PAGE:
La Scena Musicale

Monday, 1 August 2011

The Longueuil International Percussion Festival Turns 10, Part 2/3

By Christine Lee

Longueuil, July 14

The great thing about Longueuil’s International Percussion Festival is the array of different activities offered: a drum workshop, a dance workshop, stalls selling goods, a mini-museum, restaurants right by the street, concerts, and dance shows. As I wandered up and down the street, I even came across a circus performance of aerial silks.

Thursday featured a free performance by Bïa & Paulo Ramos with live painting by Brazilian painter Flavio Freitas. Brazil-born Montrealer Paulo Ramos and his band displayed a suaveness that captured the audience’s hearts straight away. The Latin rhythms made the crowd dance, clap and sway. There was even a dancer who blitzed across the stage with a flurry of quick-footed steps and taps—a true dancing Faust!

I managed to catch a glimpse of UPPERCUT, a woman’s urban drumming group, before they left the Hôte Zone stage. Next up was a dance intensive workshop presented by Bahia Studio. Evens Plissint, salsa director at the Bahia Studio School, riled up the crowd for the “best 30 minutes of our lives.” With the Bahia S.W.A.T. team—a group of dancers dressed in a flashy blue t-shirts—in the crowd, Evens and Francis Lafrenière, two-time finalist of So You Think You Can Dance, coached us in a simply choreographed funk dance. All too soon, the workshop ended, but Evens promised to return on Saturday, this time at the Loto-Quebec stage with a fleet of dancers, shows and new choreographies.

I had seen Insolita perform a song the previous night and was looking forward to their performance, but nothing prepared me for how brilliant and moving the show would be. The concept was “fire, water, earth, air” and they definitely delivered it. Dancers manipulated flaming fans and swung thick white cloths while drummers stomped in water as they played. Their costumes and make-up were exceptionally well-done and not only did the singers have powerful voices, but they also played bass and percussion flawlessly. Not to mention that there were four drum sets on stage! It was not surprising that the crowd applauded loudly and cheered for an encore. www.insolita.ca

I arrived early at The Cuban Martinez Show and the crowd had already gathered around, itching to dance. When the show started, the audience exploded into action. The Cuban Martinez show has an impressive band that includes guitar, trombone, bass, drums, percussion, singers, keyboard and trumpet. This lively act churned out irresistible Cuban jazz fusion.

If you mixed tap dancing, drums, a bass, a synth backtrack, and some vocal elements together, you would get Pec Percussion. Behind all this is Frédéric Gauld, a young man with a bright smile and a strong sense of rhythm. I met up with him after the concert.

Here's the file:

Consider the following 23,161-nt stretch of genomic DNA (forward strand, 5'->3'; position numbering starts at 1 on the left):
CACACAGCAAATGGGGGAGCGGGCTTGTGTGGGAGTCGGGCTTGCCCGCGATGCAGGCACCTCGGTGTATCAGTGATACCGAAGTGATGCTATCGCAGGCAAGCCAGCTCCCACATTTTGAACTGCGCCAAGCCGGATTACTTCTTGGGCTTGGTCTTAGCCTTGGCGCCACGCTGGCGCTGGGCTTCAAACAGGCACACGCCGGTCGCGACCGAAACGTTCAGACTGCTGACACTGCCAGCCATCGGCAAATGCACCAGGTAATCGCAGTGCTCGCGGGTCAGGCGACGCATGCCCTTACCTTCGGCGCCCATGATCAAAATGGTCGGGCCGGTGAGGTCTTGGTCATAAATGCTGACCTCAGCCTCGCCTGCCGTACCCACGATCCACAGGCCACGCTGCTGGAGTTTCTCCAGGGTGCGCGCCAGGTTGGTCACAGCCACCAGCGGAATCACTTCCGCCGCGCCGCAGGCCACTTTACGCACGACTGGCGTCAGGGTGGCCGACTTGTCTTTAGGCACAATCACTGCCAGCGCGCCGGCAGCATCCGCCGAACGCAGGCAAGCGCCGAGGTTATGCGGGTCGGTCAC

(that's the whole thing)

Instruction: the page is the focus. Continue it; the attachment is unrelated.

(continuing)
Such a physically demanding performance must be really difficult, so I asked him how he does it. Still slightly out of breath, he explaains: “My approach to rhythm is very organic. I like to work with my muscles, my body and my anatomy. If you think about it, rhythm is really an intricate part of living and of our physical being. Just think of your heartbeat, the steps you take when you walk: this is all rhythm and part of your daily life. So if I were to play rhythm ignoring these things, I would be missing out on a lot. When your body becomes part of the rhythm, your arms, your legs, your breathing, you really feel like you’re part of something bigger and capable of doing more.” www.pecpercussion.com 

The night continued with Martin Deschamps, a hardcore rocker with a strong voice, and Brazilian painter Flavio Freitas in a non-stop energetic performance. Martin had a lot of surprises in store for us, including playing drums and bass. He danced along and played air guitar, owning the stage like no one else. It was a pleasure to watch him have so much fun on stage; it was contagious! www.martindeschamps.com 

Maloukaï, a female drumming group, was founded in Montreal in 2005. Though many of its original members have left, the group still has eight members: Nancy Saviskas, Josée Mercier, Marise Demers, Nadia Essadiqi, Anne-Marie Kirouac, Isabelle Delaney, Sandra Laine and Christine Rouillard. They perform original material and original choreographies. In 2010 they won the Desjardins de la Relève contest for best musical group and were awarded a show on the Loto-Quebec stage this year. Your browser may not support display of this image.I spoke with Anne-Marie Kirouac about their performance.
Your browser may not support display of this image.
“It’s good to get new people to... discover what percussion instruments are and the music that they can produce. For example, about Maloukaï, some people might be thinking, ‘My gosh, an hour of music with only percussion? How could I possibly listen to that?’ and we try to show them that there are different things that we can do with percussion: shifting the rhythms, mixing the timbre, and creating new instruments with objects like garbage cans. And that, no, they won’t get bored listening to us.

“We try our best to create musical pieces that are different from each other because we know that we don’t have a thousand instruments that we can use, so at some point there will be sounds that will be repetitive. So we always try to bring in new styles and I think we were able to do that today,” she says.
 Upcoming show: Saturday August 6th at 7:30pm.  “Les Samedis percutants” Chambly, Quebec. www.maloukai.com

Read Part 3 of Christine's reviews and interviews at the LIPF here

Read Christine's interview with LIPF co-founder France Cadieux here
 

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